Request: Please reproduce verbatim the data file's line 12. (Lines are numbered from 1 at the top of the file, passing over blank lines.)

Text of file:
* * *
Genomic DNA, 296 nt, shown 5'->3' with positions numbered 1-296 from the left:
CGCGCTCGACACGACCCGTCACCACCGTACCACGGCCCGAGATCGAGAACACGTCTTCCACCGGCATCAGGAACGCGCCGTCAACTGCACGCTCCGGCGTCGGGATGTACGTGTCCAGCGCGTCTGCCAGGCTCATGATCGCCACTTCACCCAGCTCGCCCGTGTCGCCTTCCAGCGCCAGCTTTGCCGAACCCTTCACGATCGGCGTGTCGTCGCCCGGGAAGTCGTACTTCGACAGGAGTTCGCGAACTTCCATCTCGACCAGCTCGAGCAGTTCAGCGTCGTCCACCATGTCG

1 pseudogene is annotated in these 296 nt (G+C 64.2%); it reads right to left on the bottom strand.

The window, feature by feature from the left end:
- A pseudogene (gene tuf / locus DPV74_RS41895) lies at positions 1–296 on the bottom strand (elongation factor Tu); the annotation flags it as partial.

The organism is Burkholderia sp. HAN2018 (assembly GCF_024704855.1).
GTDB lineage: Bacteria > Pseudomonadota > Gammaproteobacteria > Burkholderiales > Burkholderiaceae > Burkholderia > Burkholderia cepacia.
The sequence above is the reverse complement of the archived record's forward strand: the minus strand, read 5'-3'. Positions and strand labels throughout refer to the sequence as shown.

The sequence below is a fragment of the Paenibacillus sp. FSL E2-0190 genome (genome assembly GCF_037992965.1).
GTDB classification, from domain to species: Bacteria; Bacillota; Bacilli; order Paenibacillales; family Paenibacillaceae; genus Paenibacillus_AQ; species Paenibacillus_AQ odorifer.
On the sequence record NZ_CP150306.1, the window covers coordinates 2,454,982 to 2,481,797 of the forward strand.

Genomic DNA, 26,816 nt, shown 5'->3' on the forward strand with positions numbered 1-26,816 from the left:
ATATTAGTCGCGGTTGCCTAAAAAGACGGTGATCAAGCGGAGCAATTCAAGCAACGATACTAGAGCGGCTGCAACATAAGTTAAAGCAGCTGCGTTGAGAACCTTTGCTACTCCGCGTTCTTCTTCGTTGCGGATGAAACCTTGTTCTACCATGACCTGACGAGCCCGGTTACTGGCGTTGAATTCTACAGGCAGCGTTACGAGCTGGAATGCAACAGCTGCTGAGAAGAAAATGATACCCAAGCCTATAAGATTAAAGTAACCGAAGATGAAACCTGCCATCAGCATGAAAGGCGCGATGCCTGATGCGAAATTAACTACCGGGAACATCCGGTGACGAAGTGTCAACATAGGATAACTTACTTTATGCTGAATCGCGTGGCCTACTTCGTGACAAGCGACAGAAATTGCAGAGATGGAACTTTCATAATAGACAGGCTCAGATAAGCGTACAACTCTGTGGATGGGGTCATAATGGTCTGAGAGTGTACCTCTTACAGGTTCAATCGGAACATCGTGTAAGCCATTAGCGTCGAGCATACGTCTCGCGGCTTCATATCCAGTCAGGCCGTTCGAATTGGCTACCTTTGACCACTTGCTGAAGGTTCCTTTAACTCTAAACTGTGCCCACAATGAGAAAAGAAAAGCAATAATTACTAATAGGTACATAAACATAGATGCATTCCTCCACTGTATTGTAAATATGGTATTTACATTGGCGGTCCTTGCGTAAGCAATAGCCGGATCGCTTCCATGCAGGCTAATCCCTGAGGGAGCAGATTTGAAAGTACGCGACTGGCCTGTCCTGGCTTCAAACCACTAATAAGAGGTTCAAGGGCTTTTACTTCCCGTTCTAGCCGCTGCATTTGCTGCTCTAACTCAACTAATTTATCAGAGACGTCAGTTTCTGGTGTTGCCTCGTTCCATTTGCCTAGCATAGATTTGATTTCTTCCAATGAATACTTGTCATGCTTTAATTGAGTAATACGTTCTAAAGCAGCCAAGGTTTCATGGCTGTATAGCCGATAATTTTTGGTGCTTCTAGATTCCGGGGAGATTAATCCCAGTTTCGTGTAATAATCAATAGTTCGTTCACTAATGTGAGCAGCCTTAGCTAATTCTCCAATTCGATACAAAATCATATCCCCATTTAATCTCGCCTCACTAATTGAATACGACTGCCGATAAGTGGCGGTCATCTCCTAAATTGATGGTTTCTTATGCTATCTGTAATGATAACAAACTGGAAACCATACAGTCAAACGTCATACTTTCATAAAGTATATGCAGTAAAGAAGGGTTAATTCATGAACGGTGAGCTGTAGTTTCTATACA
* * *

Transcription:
Genomic DNA, 26,816 nt, shown 5'->3' on the forward strand with positions numbered 1-26,816 from the left: